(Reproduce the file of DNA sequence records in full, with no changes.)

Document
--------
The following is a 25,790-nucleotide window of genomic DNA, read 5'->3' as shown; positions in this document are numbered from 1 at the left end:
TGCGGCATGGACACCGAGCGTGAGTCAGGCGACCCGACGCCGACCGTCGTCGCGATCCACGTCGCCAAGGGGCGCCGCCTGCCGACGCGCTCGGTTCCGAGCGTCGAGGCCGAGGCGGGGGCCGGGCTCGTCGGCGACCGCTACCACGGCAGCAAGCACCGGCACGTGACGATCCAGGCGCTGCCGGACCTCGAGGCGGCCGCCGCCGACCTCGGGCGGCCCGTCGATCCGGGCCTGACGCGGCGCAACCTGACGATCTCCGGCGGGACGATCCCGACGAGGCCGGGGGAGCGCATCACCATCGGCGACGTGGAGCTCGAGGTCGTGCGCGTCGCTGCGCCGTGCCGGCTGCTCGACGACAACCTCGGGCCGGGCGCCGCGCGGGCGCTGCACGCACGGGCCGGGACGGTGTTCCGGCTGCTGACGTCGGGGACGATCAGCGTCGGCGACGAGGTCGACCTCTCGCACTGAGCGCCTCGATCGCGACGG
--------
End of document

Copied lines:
The following is a 25,790-nucleotide window of genomic DNA, read 5'->3' as shown; positions in this document are numbered from 1 at the left end:
TGCGGCATGGACACCGAGCGTGAGTCAGGCGACCCGACGCCGACCGTCGTCGCGATCCACGTCGCCAAGGGGCGCCGCCTGCCGACGCGCTCGGTTCCGAGCGTCGAGGCCGAGGCGGGGGCCGGGCTCGTCGGCGACCGCTACCACGGCAGCAAGCACCGGCACGTGACGATCCAGGCGCTGCCGGACCTCGAGGCGGCCGCCGCCGACCTCGGGCGGCCCGTCGATCCGGGCCTGACGCGGCGCAACCTGACGATCTCCGGCGGGACGATCCCGACGAGGCCGGGGGAGCGCATCACCATCGGCGACGTGGAGCTCGAGGTCGTGCGCGTCGCTGCGCCGTGCCGGCTGCTCGACGACAACCTCGGGCCGGGCGCCGCGCGGGCGCTGCACGCACGGGCCGGGACGGTGTTCCGGCTGCTGACGTCGGGGACGATCAGCGTCGGCGACGAGGTCGACCTCTCGCACTGAGCGCCTCGATCGCGACGG